Chemically cured resin composites are supplied as a two-paste system with the setting reaction commencing when the two pastes are blended. The base paste contains monomer and filler together with a tertiary amine such as N,N-dimethyl-p-toluidene and the catalyst paste contains monomer and filler, but in this case there is the extra addition of benzoyl peroxide dispersed in a phthalate. The chemical reaction is sometimes referred to as a dark cure, implying that it will occur without the need for light energy unlike the light cured resin composites.
Light cured resin composites
The majority of light cured resin composite restorative materials are cured only when the material is exposed to light energy, which initiates a chemical reaction within the material to form the set material. The chemicals required for the curing process are contained in the unset material and can be divided into:
• A photo-initiator, usually a peroxidase or a diketone such as camphorquinone. More recently, novel photo-initiators have been considered such as phenylpropanedione (PPD) and Lucirin TPO (ethyl 2,4,6-trimethylbenzoylphenylphosphinate) (see Chapter 2).
Mechanism of cure
On exposure to a sufficient amount of light energy at the correct wavelength of light, the monomers will polymerize to form a rigid cross-linked polymer, the various polymer chains linking via the methacrylate groups. The process of light curing is explained in detail in Chapter 2.
It is possible to accelerate the polymerization reaction by increasing the concentration of the camphorquinone. While the material sets quickly, the penalty for this is that the propagation phase of the polymerization process is shortened such that there are shorter chain lengths formed and the material is not as strong. Additionally, the material may be more susceptible to ambient light and can start to set if exposed to the dental operating light.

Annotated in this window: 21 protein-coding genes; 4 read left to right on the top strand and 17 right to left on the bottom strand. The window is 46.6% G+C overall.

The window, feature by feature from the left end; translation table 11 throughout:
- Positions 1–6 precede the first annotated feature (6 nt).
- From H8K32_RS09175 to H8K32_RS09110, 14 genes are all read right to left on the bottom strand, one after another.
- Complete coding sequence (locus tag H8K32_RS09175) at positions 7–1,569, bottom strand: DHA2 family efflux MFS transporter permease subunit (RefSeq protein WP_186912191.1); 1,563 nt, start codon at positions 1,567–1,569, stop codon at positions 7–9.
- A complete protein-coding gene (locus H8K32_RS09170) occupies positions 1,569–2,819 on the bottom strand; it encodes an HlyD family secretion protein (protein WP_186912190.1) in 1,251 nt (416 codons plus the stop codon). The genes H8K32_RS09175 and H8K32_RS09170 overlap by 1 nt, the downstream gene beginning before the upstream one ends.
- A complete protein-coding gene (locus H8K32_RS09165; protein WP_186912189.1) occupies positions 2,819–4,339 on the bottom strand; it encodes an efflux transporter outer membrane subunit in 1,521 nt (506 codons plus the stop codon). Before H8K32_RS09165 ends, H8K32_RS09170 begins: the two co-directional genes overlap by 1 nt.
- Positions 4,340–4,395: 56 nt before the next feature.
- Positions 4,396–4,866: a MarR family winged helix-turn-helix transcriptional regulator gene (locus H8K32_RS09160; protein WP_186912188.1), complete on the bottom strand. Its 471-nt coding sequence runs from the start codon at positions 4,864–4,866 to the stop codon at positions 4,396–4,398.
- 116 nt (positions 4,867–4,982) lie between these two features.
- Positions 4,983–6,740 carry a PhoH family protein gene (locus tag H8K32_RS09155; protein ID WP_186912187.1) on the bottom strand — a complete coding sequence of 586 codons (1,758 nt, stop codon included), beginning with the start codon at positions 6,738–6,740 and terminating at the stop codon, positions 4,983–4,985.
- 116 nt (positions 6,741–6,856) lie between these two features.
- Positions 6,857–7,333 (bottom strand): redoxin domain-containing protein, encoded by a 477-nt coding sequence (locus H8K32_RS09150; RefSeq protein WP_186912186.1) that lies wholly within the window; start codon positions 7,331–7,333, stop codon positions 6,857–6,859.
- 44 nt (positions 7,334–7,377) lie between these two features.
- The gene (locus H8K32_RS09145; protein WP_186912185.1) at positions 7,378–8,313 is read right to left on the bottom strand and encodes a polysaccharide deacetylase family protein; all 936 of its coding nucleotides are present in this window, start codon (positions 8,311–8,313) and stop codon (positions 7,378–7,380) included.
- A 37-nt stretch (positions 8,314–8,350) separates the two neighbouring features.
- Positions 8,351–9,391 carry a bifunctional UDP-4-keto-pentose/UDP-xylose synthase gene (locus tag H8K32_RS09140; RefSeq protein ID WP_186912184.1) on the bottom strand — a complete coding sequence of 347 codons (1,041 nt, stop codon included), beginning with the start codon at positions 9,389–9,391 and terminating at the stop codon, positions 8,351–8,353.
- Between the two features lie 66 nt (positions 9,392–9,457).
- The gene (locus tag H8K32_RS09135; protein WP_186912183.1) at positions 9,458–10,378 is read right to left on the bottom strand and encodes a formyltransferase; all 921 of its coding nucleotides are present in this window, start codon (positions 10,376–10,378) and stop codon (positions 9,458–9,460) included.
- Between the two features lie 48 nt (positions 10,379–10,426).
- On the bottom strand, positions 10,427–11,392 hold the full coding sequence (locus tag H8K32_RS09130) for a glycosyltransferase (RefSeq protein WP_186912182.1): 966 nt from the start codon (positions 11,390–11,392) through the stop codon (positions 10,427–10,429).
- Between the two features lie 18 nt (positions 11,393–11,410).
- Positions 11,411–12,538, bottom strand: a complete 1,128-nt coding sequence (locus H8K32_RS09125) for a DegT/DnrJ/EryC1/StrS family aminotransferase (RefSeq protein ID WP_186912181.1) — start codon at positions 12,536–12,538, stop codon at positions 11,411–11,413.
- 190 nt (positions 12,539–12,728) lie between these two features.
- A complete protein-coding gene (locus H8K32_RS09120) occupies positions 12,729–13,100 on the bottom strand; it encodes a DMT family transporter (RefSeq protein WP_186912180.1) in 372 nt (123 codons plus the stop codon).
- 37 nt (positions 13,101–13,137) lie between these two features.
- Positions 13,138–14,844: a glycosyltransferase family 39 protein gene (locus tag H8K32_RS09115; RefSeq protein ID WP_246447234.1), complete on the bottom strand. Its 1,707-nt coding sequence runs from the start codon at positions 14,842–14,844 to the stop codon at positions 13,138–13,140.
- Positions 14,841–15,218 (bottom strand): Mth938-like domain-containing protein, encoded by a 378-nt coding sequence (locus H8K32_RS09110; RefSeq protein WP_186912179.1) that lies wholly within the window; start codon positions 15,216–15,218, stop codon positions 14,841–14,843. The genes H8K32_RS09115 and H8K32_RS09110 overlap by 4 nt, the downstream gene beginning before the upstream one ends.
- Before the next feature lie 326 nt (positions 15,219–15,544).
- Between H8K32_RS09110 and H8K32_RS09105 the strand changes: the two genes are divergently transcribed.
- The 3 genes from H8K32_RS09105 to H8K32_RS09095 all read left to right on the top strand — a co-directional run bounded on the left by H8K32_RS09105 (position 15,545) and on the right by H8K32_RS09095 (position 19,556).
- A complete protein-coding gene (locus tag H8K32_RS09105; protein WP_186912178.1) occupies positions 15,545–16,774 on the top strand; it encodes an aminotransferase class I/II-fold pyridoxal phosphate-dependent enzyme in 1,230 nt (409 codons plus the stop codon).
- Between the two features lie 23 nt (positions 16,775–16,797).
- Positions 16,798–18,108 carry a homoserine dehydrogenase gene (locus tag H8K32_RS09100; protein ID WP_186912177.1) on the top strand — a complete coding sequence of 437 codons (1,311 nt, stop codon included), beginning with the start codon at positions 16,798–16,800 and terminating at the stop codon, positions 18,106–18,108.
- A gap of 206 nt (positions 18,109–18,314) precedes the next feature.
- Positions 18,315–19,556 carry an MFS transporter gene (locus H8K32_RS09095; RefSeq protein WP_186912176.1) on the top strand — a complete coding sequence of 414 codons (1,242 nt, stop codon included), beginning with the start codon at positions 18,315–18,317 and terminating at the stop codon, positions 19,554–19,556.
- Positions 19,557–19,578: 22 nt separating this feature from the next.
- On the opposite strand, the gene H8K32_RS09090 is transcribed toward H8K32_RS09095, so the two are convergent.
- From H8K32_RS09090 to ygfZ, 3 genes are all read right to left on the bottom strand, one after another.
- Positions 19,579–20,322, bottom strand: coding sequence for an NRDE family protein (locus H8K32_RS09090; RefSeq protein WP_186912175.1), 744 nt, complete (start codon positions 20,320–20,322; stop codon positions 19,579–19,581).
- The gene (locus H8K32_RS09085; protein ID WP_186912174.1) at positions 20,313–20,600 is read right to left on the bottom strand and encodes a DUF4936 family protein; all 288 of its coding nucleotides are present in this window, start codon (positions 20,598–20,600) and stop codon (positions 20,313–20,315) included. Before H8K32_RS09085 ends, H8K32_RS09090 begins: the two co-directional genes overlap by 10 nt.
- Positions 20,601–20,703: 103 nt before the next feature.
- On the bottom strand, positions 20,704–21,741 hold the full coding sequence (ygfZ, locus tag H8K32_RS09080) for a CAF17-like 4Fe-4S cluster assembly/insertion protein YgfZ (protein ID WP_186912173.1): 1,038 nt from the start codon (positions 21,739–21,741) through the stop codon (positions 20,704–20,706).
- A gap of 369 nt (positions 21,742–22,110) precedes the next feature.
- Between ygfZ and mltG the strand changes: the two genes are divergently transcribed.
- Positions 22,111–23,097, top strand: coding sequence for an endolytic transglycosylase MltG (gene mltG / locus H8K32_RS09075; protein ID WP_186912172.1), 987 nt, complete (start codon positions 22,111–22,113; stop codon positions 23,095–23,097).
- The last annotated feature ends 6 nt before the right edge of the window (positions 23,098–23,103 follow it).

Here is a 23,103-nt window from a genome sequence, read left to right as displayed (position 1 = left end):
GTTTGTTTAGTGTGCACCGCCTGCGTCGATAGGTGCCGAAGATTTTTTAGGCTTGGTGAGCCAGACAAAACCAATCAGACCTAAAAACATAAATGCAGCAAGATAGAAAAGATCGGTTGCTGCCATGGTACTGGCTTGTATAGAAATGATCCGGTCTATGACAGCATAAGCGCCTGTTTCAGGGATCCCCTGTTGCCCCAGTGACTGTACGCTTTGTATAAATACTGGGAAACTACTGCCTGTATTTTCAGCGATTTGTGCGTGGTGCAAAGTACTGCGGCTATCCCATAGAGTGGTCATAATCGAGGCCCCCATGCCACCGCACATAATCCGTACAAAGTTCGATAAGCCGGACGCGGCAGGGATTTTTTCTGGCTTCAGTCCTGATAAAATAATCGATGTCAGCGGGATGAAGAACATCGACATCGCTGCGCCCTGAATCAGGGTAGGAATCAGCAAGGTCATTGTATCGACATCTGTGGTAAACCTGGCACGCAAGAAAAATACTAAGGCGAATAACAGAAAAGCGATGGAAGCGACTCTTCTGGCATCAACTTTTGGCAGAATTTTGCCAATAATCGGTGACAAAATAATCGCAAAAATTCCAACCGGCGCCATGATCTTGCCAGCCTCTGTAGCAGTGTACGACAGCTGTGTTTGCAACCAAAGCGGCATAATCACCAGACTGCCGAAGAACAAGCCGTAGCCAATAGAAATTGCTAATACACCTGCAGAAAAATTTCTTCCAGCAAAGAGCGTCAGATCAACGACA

• An initial pre-gelation phase where there is considerable mobility of the polymer chains. This occurs during the first 8 seconds of a 10-second curing cycle. During the last 2 seconds of the curing cycle the material goes through the gel stage and become much stiffer. This is known as the post-gelation phase. About 85% of the conversion that will be achieved occurs in this period. After the material is considered to be clinically set some post-curing continues but this is very limited – not exceeding 15% – and the bulk of which is generally complete within 2 hours. Little change occurs after 24 hours.
It should be remembered that the polymerization reaction is anaerobic, that is, in the presence of air the material will only be partially cured. This explains why if no matrix is used to cover the surface of the restoration the surface will remain tacky and is then called the oxygen inhibition layer. This partly cured layer should be removed and the restorative trimmed back to the fully set material.
These materials give the dentist the advantages of setting the cement when they are satisfied with the placed restoration as well as peace of mind should insufficient light energy reach any inaccessible regions so the cement will cure by the dark or chemical cure. To permit this to occur, these products contain both chemical accelerators and light activators.